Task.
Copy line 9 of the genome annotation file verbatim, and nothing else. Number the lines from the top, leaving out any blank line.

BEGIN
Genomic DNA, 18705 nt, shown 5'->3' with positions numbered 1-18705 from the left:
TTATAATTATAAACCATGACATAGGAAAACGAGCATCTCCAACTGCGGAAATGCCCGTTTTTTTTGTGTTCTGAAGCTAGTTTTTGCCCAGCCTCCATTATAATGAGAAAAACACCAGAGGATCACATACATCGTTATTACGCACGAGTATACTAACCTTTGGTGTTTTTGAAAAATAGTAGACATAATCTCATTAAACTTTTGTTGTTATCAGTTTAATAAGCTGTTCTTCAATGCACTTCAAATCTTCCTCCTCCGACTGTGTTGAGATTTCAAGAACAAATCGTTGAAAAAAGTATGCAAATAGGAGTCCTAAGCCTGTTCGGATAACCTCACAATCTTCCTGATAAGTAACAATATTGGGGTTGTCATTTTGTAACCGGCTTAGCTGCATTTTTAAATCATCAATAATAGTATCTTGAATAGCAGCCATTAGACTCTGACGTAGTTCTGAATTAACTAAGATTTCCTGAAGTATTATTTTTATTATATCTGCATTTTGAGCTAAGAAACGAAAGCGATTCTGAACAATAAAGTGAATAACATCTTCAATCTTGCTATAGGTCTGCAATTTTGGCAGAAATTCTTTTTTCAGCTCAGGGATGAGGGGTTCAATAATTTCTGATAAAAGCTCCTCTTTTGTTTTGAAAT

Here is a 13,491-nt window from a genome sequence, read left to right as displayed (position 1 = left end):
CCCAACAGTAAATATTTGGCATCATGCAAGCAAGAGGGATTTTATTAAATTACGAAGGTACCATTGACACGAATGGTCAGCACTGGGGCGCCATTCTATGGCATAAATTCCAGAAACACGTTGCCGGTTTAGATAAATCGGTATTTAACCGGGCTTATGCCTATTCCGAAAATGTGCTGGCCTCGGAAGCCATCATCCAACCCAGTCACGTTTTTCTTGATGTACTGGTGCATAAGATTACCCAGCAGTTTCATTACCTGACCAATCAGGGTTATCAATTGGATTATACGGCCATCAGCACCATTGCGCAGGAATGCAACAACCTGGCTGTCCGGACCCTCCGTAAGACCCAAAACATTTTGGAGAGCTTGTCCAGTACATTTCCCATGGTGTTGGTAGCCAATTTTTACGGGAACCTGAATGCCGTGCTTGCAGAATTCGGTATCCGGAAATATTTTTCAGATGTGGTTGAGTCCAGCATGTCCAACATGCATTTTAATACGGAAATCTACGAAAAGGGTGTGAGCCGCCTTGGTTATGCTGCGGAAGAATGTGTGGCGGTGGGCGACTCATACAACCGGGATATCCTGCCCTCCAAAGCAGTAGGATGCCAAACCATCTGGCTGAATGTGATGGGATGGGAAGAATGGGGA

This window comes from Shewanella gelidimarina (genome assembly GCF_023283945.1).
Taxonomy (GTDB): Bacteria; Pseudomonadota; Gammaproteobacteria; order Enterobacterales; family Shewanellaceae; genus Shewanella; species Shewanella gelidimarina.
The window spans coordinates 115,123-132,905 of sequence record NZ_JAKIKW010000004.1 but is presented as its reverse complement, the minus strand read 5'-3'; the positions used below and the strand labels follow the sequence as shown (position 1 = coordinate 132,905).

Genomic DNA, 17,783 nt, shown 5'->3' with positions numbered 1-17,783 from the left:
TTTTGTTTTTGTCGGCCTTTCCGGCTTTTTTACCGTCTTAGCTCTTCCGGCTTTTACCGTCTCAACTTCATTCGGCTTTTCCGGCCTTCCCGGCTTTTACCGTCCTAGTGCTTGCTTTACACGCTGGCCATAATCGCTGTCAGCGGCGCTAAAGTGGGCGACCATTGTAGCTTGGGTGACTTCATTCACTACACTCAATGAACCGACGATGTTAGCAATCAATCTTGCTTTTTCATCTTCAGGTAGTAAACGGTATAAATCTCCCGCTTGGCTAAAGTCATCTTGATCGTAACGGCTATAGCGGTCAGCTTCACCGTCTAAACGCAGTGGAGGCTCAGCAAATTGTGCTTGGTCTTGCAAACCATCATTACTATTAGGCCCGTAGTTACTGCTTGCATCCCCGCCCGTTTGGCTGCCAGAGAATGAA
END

TTTTGTTTTTGTCGGCCTTTCCGGCTTTTTTACCGTCTTAGCTCTTCCGGCTTTTACCGTCTCAACTTCATTCGGCTTTTCCGGCCTTCCCGGCTTTTACCGTCCTAGTGCTTGCTTTACACGCTGGCCATAATCGCTGTCAGCGGCGCTAAAGTGGGCGACCATTGTAGCTTGGGTGACTTCATTCACTACACTCAATGAACCGACGATGTTAGCAATCAATCTTGCTTTTTCATCTTCAGGTAGTAAACGGTATAAATCTCCCGCTTGGCTAAAGTCATCTTGATCGTAACGGCTATAGCGGTCAGCTTCACCGTCTAAACGCAGTGGAGGCTCAGCAAATTGTGCTTGGTCTTGCAAACCATCATTACTATTAGGCCCGTAGTTACTGCTTGCATCCCCGCCCGTTTGGCTGCCAGAGAATGAA